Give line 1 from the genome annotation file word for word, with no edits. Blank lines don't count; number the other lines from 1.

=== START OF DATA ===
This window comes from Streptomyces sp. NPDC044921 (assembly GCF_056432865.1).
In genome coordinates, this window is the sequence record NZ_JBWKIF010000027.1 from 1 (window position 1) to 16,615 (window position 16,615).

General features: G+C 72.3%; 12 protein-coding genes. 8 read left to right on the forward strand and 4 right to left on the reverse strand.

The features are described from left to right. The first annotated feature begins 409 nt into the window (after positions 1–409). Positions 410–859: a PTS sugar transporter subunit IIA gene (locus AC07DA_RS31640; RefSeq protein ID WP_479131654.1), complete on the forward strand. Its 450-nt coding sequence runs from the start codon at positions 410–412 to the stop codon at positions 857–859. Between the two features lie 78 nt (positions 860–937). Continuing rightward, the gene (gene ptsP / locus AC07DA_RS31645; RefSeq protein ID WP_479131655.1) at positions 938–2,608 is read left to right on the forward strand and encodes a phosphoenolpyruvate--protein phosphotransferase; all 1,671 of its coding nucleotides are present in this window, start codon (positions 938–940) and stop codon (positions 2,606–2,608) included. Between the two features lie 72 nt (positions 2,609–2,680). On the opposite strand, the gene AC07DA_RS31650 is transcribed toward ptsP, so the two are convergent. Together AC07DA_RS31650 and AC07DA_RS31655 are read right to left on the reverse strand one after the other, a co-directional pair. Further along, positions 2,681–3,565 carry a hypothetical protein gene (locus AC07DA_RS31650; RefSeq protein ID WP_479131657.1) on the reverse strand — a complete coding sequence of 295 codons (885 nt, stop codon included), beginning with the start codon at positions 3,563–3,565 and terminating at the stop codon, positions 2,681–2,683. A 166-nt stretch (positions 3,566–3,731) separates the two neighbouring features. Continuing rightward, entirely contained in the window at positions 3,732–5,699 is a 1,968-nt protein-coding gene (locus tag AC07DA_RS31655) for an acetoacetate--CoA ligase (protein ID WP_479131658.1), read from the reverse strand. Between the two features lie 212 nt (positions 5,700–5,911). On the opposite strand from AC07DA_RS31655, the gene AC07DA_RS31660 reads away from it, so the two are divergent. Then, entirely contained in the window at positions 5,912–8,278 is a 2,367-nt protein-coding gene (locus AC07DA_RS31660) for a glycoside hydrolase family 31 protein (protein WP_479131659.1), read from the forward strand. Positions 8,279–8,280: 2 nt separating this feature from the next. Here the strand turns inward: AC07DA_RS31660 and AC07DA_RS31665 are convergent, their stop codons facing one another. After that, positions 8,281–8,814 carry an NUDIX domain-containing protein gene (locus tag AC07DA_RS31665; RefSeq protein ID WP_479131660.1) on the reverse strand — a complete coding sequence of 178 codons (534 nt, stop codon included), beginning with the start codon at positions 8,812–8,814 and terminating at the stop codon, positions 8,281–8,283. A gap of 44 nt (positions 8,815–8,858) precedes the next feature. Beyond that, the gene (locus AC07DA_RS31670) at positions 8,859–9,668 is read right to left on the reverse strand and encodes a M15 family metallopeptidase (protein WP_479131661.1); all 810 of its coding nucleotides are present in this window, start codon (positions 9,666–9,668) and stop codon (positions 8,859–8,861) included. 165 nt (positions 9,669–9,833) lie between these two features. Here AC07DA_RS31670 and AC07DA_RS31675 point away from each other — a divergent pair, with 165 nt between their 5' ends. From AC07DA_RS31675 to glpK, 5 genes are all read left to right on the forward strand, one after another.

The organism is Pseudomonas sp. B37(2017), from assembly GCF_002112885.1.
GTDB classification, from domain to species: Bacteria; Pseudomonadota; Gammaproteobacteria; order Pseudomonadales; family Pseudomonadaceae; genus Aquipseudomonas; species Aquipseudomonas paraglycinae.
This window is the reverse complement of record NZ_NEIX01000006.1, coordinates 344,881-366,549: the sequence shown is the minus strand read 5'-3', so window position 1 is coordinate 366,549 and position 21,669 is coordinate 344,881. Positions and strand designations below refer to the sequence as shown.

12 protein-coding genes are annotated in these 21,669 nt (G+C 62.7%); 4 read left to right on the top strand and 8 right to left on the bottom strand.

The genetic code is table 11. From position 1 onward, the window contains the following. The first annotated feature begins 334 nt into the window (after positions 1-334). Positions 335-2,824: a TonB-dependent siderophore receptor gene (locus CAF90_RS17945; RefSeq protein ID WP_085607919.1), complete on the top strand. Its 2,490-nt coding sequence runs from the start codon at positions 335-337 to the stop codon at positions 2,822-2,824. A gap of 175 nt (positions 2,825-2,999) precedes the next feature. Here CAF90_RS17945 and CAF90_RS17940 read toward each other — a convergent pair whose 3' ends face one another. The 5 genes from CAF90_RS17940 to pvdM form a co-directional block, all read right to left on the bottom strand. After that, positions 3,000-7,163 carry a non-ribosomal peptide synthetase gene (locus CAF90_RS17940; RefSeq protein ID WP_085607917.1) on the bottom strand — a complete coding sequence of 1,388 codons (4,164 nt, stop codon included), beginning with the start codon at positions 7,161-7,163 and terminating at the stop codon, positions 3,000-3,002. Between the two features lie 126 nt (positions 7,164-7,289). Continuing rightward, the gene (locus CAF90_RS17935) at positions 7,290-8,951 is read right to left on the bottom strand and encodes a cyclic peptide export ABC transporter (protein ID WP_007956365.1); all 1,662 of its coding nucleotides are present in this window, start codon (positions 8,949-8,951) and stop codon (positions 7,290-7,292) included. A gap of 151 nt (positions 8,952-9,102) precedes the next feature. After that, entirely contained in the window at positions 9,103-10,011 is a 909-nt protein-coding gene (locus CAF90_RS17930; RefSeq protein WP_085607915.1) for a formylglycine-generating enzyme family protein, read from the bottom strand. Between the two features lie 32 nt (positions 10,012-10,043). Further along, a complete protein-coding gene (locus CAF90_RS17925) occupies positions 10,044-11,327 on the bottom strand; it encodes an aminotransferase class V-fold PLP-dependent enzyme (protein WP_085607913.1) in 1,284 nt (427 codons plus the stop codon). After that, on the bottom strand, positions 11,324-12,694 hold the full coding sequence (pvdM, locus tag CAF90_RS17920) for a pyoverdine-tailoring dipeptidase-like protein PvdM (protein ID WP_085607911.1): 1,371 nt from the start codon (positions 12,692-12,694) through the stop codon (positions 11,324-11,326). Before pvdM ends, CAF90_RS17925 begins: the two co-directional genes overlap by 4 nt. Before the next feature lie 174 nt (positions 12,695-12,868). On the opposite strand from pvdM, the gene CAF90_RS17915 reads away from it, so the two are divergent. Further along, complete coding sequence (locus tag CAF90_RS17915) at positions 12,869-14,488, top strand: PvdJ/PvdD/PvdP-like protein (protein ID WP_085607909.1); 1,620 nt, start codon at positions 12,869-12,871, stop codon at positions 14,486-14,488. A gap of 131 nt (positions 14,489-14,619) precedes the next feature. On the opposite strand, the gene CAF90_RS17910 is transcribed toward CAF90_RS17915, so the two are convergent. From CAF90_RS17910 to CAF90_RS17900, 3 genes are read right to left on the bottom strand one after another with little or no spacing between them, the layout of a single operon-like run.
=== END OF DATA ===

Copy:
This window comes from Streptomyces sp. NPDC044921 (assembly GCF_056432865.1).